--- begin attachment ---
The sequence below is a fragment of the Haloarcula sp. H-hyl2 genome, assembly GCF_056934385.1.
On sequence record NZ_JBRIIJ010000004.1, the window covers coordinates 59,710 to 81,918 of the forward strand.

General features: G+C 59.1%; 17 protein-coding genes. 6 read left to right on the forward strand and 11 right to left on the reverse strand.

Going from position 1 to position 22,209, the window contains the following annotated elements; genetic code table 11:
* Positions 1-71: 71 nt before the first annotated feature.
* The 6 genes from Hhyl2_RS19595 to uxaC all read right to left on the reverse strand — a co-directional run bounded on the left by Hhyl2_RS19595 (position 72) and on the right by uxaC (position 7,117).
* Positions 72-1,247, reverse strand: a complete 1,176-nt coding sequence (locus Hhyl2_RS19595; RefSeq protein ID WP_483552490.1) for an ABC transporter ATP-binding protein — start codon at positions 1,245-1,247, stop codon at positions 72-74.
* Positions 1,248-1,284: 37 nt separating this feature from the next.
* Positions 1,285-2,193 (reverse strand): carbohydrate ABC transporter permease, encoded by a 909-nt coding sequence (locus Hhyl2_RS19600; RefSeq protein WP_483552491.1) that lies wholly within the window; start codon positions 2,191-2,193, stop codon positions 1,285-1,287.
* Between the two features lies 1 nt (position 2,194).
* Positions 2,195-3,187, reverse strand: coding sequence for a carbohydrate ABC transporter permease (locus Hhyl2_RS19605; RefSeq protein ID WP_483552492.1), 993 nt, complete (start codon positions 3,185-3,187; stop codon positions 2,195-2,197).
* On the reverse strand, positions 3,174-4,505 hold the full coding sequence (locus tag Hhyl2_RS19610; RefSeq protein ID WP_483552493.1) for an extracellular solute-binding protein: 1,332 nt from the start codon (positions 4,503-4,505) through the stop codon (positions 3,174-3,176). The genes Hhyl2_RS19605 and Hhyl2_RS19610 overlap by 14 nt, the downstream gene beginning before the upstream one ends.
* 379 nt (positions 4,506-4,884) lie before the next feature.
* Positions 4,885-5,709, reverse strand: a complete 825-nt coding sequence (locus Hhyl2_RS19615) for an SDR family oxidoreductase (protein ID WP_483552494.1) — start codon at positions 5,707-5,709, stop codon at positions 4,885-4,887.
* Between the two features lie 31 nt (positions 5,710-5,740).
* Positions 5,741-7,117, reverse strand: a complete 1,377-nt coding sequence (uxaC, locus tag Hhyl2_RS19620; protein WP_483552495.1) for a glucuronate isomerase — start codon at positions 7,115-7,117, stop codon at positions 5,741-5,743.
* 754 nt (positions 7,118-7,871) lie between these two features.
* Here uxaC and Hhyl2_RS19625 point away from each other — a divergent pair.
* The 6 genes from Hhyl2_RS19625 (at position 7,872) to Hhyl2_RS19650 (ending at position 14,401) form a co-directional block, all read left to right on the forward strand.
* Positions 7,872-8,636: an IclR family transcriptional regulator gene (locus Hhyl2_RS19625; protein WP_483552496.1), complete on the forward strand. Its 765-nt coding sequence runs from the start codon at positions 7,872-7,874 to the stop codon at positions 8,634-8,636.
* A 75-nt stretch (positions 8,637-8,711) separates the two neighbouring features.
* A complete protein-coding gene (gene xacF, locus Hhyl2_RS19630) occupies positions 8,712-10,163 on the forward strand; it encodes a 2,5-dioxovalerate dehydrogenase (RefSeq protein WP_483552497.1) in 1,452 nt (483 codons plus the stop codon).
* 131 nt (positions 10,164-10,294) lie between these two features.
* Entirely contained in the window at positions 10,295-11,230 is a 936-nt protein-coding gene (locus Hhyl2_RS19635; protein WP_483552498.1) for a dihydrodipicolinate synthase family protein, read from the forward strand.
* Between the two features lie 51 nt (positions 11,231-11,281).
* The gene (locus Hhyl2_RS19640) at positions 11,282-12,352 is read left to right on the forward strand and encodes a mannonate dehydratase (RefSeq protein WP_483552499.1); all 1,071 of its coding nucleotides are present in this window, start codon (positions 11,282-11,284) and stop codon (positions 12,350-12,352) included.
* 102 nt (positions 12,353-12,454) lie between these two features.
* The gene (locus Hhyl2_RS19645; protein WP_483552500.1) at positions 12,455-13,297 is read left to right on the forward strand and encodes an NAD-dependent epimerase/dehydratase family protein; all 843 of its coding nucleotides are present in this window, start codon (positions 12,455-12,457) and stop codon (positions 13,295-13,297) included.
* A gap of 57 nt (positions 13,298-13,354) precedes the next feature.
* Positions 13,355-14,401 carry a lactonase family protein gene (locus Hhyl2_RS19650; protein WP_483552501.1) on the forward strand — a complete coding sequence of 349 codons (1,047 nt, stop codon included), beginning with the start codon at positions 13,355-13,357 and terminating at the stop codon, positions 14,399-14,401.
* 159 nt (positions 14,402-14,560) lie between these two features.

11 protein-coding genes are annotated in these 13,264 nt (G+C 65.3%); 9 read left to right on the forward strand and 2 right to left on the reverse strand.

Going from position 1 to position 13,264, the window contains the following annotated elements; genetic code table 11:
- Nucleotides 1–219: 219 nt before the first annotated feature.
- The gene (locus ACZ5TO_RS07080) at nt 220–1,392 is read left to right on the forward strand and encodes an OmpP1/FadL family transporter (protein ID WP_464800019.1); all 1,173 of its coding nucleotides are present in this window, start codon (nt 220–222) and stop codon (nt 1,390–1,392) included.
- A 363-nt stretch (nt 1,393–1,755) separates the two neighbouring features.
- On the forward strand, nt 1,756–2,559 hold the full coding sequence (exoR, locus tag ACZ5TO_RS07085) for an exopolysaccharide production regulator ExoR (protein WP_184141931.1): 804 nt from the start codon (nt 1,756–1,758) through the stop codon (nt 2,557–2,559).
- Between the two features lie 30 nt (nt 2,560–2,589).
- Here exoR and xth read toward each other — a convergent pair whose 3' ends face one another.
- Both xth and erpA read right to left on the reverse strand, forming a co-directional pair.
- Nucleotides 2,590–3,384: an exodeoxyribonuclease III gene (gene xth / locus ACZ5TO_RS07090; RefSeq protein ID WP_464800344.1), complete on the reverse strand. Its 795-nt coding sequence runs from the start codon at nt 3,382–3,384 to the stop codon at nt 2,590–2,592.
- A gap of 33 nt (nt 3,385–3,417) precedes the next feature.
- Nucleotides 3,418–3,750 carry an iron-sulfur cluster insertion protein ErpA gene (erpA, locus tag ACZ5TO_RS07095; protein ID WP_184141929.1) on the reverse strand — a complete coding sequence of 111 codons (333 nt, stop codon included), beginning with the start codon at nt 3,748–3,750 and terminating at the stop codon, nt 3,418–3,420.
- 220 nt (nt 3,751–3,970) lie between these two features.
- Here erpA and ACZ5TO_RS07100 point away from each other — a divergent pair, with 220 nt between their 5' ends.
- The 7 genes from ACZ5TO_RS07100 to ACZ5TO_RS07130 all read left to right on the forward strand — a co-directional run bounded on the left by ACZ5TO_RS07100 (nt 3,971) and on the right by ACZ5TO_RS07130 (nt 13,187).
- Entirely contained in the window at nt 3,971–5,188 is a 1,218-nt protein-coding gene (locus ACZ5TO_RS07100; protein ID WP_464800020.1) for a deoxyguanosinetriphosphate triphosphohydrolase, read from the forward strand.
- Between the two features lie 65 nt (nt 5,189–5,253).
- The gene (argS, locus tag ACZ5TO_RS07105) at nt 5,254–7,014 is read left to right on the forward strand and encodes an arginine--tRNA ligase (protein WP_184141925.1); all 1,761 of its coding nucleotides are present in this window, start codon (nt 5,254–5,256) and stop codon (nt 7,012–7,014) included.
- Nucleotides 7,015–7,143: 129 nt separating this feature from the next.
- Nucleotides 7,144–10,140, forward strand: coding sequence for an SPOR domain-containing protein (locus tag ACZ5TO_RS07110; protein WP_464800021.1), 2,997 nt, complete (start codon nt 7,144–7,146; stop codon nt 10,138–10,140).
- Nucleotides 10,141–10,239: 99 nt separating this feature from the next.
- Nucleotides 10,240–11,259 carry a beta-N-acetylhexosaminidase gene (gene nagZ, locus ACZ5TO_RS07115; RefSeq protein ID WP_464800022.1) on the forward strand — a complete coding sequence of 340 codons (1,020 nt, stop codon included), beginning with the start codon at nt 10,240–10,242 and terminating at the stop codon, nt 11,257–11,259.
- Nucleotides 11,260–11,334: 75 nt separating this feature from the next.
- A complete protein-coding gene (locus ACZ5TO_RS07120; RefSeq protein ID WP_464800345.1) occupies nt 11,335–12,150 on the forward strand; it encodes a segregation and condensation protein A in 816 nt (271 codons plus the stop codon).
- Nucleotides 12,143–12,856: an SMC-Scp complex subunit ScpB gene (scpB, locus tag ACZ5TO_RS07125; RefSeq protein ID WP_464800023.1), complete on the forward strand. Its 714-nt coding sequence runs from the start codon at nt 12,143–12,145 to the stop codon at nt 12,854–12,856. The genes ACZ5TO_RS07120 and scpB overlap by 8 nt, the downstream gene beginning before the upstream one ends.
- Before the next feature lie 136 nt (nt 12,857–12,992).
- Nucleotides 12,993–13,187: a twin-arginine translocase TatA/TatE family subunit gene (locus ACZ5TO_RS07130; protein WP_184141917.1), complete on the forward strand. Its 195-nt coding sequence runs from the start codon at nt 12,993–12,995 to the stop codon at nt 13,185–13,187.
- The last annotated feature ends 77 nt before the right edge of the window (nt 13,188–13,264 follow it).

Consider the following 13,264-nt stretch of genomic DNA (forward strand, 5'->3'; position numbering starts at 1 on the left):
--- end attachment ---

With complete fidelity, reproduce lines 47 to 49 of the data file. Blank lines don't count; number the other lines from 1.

- Entirely contained in the window at nt 3,971–5,188 is a 1,218-nt protein-coding gene (locus ACZ5TO_RS07100; protein ID WP_464800020.1) for a deoxyguanosinetriphosphate triphosphohydrolase, read from the forward strand.
- Between the two features lie 65 nt (nt 5,189–5,253).
- The gene (argS, locus tag ACZ5TO_RS07105) at nt 5,254–7,014 is read left to right on the forward strand and encodes an arginine--tRNA ligase (protein WP_184141925.1); all 1,761 of its coding nucleotides are present in this window, start codon (nt 5,254–5,256) and stop codon (nt 7,012–7,014) included.